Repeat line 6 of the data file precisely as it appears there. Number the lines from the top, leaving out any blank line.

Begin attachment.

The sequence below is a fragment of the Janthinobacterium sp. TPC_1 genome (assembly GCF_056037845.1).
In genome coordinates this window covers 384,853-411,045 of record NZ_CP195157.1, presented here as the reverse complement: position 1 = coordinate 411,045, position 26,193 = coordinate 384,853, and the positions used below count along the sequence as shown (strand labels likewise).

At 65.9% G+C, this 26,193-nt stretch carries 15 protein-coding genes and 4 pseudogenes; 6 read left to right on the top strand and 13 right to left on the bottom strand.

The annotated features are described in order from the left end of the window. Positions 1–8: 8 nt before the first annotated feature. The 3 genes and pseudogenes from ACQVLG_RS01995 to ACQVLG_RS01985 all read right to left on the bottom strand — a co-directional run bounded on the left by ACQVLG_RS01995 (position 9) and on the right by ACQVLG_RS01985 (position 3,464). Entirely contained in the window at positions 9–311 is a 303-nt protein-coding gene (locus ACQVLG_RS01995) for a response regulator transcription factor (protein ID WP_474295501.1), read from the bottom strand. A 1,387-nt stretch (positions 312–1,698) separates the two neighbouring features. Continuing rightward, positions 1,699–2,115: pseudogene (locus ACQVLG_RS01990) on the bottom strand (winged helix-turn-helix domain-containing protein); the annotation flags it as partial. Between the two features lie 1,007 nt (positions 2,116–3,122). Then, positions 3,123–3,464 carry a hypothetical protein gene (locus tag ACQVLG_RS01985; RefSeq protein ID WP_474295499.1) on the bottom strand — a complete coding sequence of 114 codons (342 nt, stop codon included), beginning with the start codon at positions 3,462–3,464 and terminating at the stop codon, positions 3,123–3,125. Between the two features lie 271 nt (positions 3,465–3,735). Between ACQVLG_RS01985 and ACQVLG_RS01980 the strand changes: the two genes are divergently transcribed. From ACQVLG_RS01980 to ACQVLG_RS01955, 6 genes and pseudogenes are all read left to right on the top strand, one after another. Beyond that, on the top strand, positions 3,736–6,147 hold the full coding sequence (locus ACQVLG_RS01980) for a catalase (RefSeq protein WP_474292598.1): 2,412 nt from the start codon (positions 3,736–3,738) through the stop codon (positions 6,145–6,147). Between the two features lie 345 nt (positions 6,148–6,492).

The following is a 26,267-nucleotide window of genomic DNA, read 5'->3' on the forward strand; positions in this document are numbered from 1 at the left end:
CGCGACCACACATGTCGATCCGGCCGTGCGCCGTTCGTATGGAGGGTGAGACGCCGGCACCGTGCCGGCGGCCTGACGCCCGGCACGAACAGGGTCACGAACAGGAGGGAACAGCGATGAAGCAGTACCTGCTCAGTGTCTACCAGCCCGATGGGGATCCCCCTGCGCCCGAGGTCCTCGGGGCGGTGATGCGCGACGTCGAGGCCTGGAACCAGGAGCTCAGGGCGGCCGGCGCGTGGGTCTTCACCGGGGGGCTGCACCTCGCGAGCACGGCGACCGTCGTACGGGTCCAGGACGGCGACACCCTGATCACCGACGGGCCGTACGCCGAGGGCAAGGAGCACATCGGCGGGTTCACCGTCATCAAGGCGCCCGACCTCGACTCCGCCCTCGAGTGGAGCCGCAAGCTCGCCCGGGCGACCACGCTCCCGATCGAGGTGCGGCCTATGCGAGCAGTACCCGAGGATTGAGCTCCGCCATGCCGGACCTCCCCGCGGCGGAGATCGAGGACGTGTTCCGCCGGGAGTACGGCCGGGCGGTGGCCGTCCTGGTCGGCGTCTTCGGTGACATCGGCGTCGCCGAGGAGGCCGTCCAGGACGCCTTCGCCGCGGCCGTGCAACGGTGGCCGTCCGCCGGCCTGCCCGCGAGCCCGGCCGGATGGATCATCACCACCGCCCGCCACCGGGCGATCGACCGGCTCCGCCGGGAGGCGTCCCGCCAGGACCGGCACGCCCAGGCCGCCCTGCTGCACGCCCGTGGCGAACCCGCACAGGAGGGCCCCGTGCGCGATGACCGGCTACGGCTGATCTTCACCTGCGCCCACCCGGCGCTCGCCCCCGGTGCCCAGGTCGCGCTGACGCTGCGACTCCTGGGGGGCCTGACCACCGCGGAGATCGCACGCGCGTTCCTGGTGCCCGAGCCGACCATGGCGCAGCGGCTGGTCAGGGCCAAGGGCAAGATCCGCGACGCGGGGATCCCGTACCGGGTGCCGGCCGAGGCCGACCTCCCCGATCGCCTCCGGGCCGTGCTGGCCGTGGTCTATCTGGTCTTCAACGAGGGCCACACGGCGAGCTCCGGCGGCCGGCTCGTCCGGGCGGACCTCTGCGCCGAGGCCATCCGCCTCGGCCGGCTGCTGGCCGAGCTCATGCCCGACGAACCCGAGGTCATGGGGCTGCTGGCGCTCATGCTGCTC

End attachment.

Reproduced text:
CGCGACCACACATGTCGATCCGGCCGTGCGCCGTTCGTATGGAGGGTGAGACGCCGGCACCGTGCCGGCGGCCTGACGCCCGGCACGAACAGGGTCACGAACAGGAGGGAACAGCGATGAAGCAGTACCTGCTCAGTGTCTACCAGCCCGATGGGGATCCCCCTGCGCCCGAGGTCCTCGGGGCGGTGATGCGCGACGTCGAGGCCTGGAACCAGGAGCTCAGGGCGGCCGGCGCGTGGGTCTTCACCGGGGGGCTGCACCTCGCGAGCACGGCGACCGTCGTACGGGTCCAGGACGGCGACACCCTGATCACCGACGGGCCGTACGCCGAGGGCAAGGAGCACATCGGCGGGTTCACCGTCATCAAGGCGCCCGACCTCGACTCCGCCCTCGAGTGGAGCCGCAAGCTCGCCCGGGCGACCACGCTCCCGATCGAGGTGCGGCCTATGCGAGCAGTACCCGAGGATTGAGCTCCGCCATGCCGGACCTCCCCGCGGCGGAGATCGAGGACGTGTTCCGCCGGGAGTACGGCCGGGCGGTGGCCGTCCTGGTCGGCGTCTTCGGTGACATCGGCGTCGCCGAGGAGGCCGTCCAGGACGCCTTCGCCGCGGCCGTGCAACGGTGGCCGTCCGCCGGCCTGCCCGCGAGCCCGGCCGGATGGATCATCACCACCGCCCGCCACCGGGCGATCGACCGGCTCCGCCGGGAGGCGTCCCGCCAGGACCGGCACGCCCAGGCCGCCCTGCTGCACGCCCGTGGCGAACCCGCACAGGAGGGCCCCGTGCGCGATGACCGGCTACGGCTGATCTTCACCTGCGCCCACCCGGCGCTCGCCCCCGGTGCCCAGGTCGCGCTGACGCTGCGACTCCTGGGGGGCCTGACCACCGCGGAGATCGCACGCGCGTTCCTGGTGCCCGAGCCGACCATGGCGCAGCGGCTGGTCAGGGCCAAGGGCAAGATCCGCGACGCGGGGATCCCGTACCGGGTGCCGGCCGAGGCCGACCTCCCCGATCGCCTCCGGGCCGTGCTGGCCGTGGTCTATCTGGTCTTCAACGAGGGCCACACGGCGAGCTCCGGCGGCCGGCTCGTCCGGGCGGACCTCTGCGCCGAGGCCATCCGCCTCGGCCGGCTGCTGGCCGAGCTCATGCCCGACGAACCCGAGGTCATGGGGCTGCTGGCGCTCATGCTGCTC